Point-to-Point Protocol extensions for bridging (RFC1220)
Original Publication Date: 1991-Apr-01
Included in the Prior Art Database: 2000-Sep-12
Internet Society Requests For Comment (RFCs)
Abstract1. Status of this Memo
Network Working Group F. Baker, Editor
Request for Comments: 1220 ACC
Point-to-Point Protocol Extensions for Bridging
1. Status of this Memo
This document defines an extension of the Internet Point-to-Point
Protocol (PPP) described in RFC 1171, targeting the use of Point-to-
Point lines for Remote Bridging. It is a product of the Point-to-
Point Protocol Extensions Working Group of the Internet Engineering
Task Force (IETF).
This RFC specifies an IAB standards track protocol for the Internet
community, and requests discussion and suggestions for improvements.
Please refer to the current edition of the "IAB Official Protocol
Standards" for the standardization state and status of this protocol.
Distribution of this memo is unlimited.
2. Historical Perspective
Two basic algorithms are ambient in the industry for Bridging of
Local Area Networks. The more common algorithm is called
"Transparent Bridging" and has been standardized for Extended LAN
configurations by IEEE 802.1. IEEE 802.5 has proposed an alternative
approach, called "Source Routing", and is in the process of
standardizing that approach for IEEE 802.5 extended networks.
Although there is a subcommittee of IEEE 802.1 addressing remote
bridging, neither standard directly defines Remote Bridging per se,
as that would technically be beyond the IEEE 802 committee's charter.
Both allow for it, however, modeling the line as an unspecified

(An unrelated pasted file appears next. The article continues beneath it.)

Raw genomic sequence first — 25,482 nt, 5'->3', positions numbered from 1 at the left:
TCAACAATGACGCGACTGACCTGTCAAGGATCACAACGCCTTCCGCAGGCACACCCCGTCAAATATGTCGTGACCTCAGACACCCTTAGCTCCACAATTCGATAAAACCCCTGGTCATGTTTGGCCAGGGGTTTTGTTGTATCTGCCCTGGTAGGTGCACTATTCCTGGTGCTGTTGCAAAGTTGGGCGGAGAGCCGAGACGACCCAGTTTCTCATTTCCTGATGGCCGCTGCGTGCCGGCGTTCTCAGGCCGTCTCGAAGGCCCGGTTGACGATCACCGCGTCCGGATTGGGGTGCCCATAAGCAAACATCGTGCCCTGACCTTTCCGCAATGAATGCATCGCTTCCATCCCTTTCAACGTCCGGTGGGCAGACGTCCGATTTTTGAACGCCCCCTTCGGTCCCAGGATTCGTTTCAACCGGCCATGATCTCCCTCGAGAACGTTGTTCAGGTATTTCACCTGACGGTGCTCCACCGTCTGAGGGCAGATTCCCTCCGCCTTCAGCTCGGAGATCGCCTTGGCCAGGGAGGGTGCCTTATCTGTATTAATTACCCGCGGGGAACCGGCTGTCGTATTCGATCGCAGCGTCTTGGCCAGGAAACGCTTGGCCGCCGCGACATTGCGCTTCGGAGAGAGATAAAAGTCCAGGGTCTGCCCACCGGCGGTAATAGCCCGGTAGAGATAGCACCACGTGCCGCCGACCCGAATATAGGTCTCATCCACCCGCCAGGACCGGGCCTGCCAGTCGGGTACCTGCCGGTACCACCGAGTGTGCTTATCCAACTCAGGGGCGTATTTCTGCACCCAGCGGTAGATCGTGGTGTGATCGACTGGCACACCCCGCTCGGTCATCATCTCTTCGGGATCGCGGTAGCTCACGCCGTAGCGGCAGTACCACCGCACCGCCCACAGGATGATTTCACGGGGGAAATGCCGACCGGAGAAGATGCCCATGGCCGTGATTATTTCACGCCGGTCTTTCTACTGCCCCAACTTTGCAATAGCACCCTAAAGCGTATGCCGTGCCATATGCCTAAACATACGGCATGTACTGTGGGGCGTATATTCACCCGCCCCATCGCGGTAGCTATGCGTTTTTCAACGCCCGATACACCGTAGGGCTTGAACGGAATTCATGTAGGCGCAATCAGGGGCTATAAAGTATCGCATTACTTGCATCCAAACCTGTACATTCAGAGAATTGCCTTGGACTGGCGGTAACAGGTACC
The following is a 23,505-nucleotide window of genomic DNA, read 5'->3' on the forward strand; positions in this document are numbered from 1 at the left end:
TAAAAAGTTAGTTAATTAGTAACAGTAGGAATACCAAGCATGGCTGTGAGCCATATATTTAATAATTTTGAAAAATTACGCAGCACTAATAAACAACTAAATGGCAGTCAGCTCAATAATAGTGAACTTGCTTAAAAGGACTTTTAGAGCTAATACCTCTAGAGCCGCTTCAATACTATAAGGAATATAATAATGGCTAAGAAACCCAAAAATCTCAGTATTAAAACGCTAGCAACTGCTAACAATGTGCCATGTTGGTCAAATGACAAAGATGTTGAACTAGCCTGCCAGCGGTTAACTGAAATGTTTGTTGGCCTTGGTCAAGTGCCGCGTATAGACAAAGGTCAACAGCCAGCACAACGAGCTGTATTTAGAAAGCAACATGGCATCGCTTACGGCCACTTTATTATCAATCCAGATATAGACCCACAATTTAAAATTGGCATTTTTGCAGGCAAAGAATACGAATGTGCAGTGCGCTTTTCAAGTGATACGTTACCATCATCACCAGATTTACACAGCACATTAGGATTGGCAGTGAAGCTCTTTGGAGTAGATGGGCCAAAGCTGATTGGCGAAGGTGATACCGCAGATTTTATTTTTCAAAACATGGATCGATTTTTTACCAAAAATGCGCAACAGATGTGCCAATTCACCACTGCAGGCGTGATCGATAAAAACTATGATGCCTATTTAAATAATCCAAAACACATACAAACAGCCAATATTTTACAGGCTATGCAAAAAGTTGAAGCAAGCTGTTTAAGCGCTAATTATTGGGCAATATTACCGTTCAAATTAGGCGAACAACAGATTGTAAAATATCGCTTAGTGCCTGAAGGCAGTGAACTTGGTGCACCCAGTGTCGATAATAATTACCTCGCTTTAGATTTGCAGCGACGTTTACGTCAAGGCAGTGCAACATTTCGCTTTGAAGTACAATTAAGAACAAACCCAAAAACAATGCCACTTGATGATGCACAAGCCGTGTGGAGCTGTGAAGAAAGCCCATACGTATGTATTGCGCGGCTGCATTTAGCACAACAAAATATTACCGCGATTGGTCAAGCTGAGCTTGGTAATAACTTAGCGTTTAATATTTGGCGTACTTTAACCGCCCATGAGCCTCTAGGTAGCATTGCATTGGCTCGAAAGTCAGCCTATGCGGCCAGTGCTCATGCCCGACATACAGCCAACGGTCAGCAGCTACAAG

interface between half-bridges.
This document assumes that the devices at either end of a serial link
- have agreed to utilize the RFC 1171 line discipline in some form.
- may have agreed, by some other means, to exchange other
protocols on the line interspersed with each other and with any
- may be willing to use the link as a vehicle for Remote Bridging.
- may have multiple point-to-point links that are configured in
parallel to simulate a single line of higher speed or
reliability, but message sequence issues are solved by the
3. General Considerations
3.1. Link Quality Monitoring
It is strongly recommended that Point-to-Point Bridge Protocol
implementations utilize Magic Number Loopback Detection and Link-
Quality-Monitoring. This is because the 802.1 Spanning Tree
protocol, which is integral to both Transparent Bridging and Source
Routing (as standardized), is unidirectional during normal operation,
with HELLO PDUs emanating from the Root System in the general
direction of the leaves, without any reverse traffic except in
response to network events.
3.2. Message Sequence
The multiple link case requires consideration of message
sequentiality. The transmitting station must determine either that
the protocol being bridged requires transmissions to ...